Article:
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The Daily Wildcat

The Daily Wildcat


Native Kiwi Olivia Macdonald brings diversity and energy to Arizona beach program

Logan Cook
Arizona’s Olivia Macdonald jumps to block the ball during the UA-Cal beach volleyball game on Saturday, April 22, 2017

Senior blocker Olivia Macdonald has made quite the impact on Arizona beach volleyball during her past three years on the team. As a freshman, Macdonald and current assistant coach Emily Kiser started in the sixth seed and posted a 13-1 record.

That year, they recorded impressive wins against ASU, TCU and Cal Poly. The following year, Macdonald and her ex-partner and transfer Sam Manley posted a 16-8 record and got impressive wins against New Mexico, ASU and LMU. In addition, she received honorable mention on the Pac-12 All-Academic Team. 

As a junior, she and her partner in crime, Olivia Hallaran, started in the second seed, where they went 15-13 as a pair, defeating teams such as ASU, Utah, Stanford and Cal. This season, she plays with current sophomore Natalie Anselmo. So far, they have gone 14-6 as a pair, helping to contribute to the team’s overall 12-8 record. Macdonald and Anselmo have had crucial wins against strong programs, such as Washington, LMU and San Jose State.

With statistics like these, you might think beach volleyball was Macdonald’s passion for her entire life. However, as a native Kiwi, Macdonald played a variety of sports before moving to Arizona to commit her complete time and energy to beach volleyball.

Macdonald was born and raised in Piopio, New Zealand, a town known for its large farm animal population, as it has more sheep than people. As a natural athlete, she attended New Plymouth Girls’ High School, where she participated in basketball, volleyball, cricket, field hockey and a native sport called netball.

“It’s a big sport in New Zealand, and I was convinced I was going to keep playing it forever,” Macdonald said.

In high school, Macdonald also competed on the New Zealand Under-17 Indoor Volleyball Team. After a daunting experience in China while competing against the impressive women’s Chinese and Japanese teams, Macdonald knew her indoor volleyball career was not going to last.

At this point in her life, she was a little confused as to what she wanted to do in the near future. She had already graduated from high school and was passing time by working at a bar in New Zealand.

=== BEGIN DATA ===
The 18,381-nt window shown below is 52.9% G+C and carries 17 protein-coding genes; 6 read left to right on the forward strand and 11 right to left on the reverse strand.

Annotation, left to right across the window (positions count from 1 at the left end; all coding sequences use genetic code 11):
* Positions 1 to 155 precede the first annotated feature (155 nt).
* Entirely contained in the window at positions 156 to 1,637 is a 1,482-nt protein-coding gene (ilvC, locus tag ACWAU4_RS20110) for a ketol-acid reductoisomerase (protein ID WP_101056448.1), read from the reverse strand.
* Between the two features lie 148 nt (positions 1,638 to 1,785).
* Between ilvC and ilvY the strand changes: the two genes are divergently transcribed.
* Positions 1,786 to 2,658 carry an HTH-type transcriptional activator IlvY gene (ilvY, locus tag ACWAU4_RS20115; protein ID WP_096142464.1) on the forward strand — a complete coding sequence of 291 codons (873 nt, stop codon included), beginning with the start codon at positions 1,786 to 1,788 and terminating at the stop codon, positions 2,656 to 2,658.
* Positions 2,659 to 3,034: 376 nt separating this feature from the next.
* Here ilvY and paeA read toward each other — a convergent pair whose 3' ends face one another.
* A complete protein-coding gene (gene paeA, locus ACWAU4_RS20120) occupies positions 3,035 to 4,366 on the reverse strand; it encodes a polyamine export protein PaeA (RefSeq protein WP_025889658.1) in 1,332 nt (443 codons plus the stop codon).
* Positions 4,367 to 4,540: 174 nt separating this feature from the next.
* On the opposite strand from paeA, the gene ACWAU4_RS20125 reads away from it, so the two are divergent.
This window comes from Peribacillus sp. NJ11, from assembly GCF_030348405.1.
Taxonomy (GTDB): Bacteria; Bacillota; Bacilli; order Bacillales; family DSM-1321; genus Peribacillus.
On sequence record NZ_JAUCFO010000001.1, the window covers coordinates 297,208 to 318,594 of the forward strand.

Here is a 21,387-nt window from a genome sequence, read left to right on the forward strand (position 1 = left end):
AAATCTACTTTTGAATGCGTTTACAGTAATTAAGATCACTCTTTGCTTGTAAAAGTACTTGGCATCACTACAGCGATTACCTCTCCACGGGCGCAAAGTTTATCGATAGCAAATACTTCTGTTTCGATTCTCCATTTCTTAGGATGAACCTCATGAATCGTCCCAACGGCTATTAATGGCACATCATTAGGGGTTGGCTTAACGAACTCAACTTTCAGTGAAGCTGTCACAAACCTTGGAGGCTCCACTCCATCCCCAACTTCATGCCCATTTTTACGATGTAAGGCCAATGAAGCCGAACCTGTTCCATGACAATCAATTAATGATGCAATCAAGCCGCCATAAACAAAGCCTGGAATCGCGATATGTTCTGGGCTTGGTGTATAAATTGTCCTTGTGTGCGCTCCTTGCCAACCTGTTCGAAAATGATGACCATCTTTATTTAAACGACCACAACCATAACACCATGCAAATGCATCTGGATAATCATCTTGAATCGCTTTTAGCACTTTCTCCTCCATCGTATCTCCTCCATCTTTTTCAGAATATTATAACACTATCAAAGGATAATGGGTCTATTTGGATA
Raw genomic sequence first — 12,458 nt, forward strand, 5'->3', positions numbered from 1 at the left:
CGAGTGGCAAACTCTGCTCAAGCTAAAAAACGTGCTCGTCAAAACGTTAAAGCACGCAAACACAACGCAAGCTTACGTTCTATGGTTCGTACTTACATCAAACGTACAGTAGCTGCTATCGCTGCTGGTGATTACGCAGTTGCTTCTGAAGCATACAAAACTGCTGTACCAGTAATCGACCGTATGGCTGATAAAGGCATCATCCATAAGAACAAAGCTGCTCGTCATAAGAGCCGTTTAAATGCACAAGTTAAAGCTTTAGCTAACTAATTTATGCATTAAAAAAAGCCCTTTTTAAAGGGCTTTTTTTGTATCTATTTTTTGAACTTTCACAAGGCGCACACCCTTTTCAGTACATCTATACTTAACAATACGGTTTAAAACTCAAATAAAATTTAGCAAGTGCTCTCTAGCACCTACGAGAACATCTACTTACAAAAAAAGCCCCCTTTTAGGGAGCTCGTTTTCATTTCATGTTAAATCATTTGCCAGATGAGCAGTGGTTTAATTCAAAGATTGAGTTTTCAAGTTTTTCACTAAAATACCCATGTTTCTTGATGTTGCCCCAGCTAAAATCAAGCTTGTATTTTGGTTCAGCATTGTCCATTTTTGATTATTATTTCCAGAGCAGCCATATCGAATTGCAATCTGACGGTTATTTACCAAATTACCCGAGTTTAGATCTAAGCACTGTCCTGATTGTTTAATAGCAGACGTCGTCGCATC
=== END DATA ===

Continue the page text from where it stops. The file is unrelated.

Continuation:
“I wasn’t sure where I was going to go,” Macdonald recalled.

But much to her gratitude, head coach Steve Walker became very interested in Macdonald after her performance in a tournament in Huntington Beach, California. Much to Walker’s confusion, Macdonald’s UCLA shirt made him believe she had already verbally committed to play Bruin beach volleyball. However, due to Walker’s continued efforts, Macdonald was able to commit to a newly founded Arizona beach volleyball program.

Not only was Macdonald joining a new program, but she was moving halfway across the world to a small town in Southern Arizona to play a sport she had only been playing for a couple of years. 

Despite being so far from New Zealand, her teammates and friends make her feel right at home.

“[They] have become my family, and earlier on in my career, they helped me acclimate to the university,” Macdonald said.

Even though she dominates life on the sand, Macdonald has a love-hate relationship with her life as a college athlete.

“You are under contract but not a professional athlete yet,” Macdonald said. “It’s tough.”

Being a college athlete is never easy, as it entails long hours of practices, games and classes without the promise of a paycheck.

As she is halfway through her senior season, Macdonald said the hardest part of being a collegiate athlete is finding the time for everything. Between practices, games, classes and homework, she hardly has any time for anything else.

After finishing up her career in Tucson, Macdonald is headed to Italy to compete in a pro circuit. She will travel along the Italian coast and compete in a series of beach volleyball matches with the hopes of competing in the Olympics one day.

Follow Amit Syal on Twitter

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